I wish I were more casual about tomatoes, more like, “Oh, tomatoes? Yeah, sometimes they all ripen, sometimes not, no biggie.” And then I’d skip off to do something fun and frivolous, something lost on people who stake their well-being on several hundred red fruits ripening. Instead, I’m pacing the garden, seeing each crimson orb as a future indispensable player on the field of roasted tomato sauce. I’d ripen them with the hot blaze of my attention if I could.
Last month, our friend Maja and her three kids led us through the spruce trees on a mushroom-picking foray, followed by a fungal feast at their house. Rose, age 7, said to me afterwards, in whispery reverent tones, “Maja is so nice. She’s so willing.”
Being willing is one of the highest compliments Rose can bestow upon you. It means you say yes a lot, don’t have a lot of stuffy rules for the sake of cleanliness and order, and you live a full, celebratory life now, instead of say, roping off the tomatoes for some future dream of roasted sauce.
A few weeks ago, I promised Rose we could swim from the bridge behind the high school to Paradise Island (the length of a very long city block), having no idea how skin-tinglingly cold the water would be, being, well, formerly snow.
I waded in tentatively, middle-aged mother-style, legs going numb in sections, hoping Rose would abandon the adventure. But no, Rose was screeching and splashing in her bikini like some vision of her future spring-break-in-Mexico self. “You’re doing great, Mama, keep coming!” she shouted. And I became willing. I became so willing that I dove in. I screeched and splashed with her. I floated on my back, dodged rocks and slid through leafy forests of aquatic plants.
Rose has a lot of wants. They start at approximately 6:30 a.m. and don’t let up until I’m kissing her goodnight and she reminds me to come back and check on her in 15 minutes. Fifteen, she calls from her top bunk as I’m walking out to my own version of freedom. Fifteen, I confirm. What I’m saying is there is a lot of opportunity to become willing.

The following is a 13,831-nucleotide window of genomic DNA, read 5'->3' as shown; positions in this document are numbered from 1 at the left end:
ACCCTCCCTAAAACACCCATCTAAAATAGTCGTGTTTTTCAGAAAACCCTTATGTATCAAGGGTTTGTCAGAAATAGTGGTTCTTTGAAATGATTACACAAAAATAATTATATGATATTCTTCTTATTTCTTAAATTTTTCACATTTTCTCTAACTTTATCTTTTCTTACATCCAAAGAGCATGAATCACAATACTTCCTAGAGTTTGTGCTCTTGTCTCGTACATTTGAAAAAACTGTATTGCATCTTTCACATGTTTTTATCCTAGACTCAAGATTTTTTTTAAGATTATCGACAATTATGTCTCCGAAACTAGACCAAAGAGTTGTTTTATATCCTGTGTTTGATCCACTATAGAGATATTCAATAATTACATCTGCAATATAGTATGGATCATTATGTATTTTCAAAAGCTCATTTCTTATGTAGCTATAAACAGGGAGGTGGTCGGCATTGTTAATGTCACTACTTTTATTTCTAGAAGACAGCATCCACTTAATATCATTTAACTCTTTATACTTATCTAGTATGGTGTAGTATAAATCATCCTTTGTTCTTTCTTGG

I’m trying to seize willingness when I can. Sometimes being willing means saying yes to a tickle session with Rose when I’d rather impersonate a very sedentary person on the couch. Or saying yes to taking Col, age 9, to the Animas Air Park to troll around the tiny private planes even though this pit of mother-fear burbles up at my son’s dream of being behind the controls of a plane.
The times I can overcome my own boring inertia become its own reward. Rose’s gappy-toothed howls from a tickle session reverberate in my body, inevitably loosening some of the stress lodged in my bones. The prize for taking Col to check out the airplanes is seeing his eyes shine when he spies his favorite: the Cherokee Arrow.
We recently had the opportunity to foster a Mama cat and her nine kittens. It sounded vaguely fun and educational, though before Dan left on his last hunting trip he kissed me and whispered, “I really don’t want to come home to find 10 cats in our house.”
Boundaries are equally important, the other pillar of “willing,” supporting a balanced life. I’m thinking of issuing Rose a punch pass for tickle sessions, 20/month, just so we’re all clear on what I’m willing to give.
Reach Rachel Turiel at email@example.com.Visit her blog, 6512 and growing, on raising children, chickens and other messy, rewarding endeavors at 6,512 feet.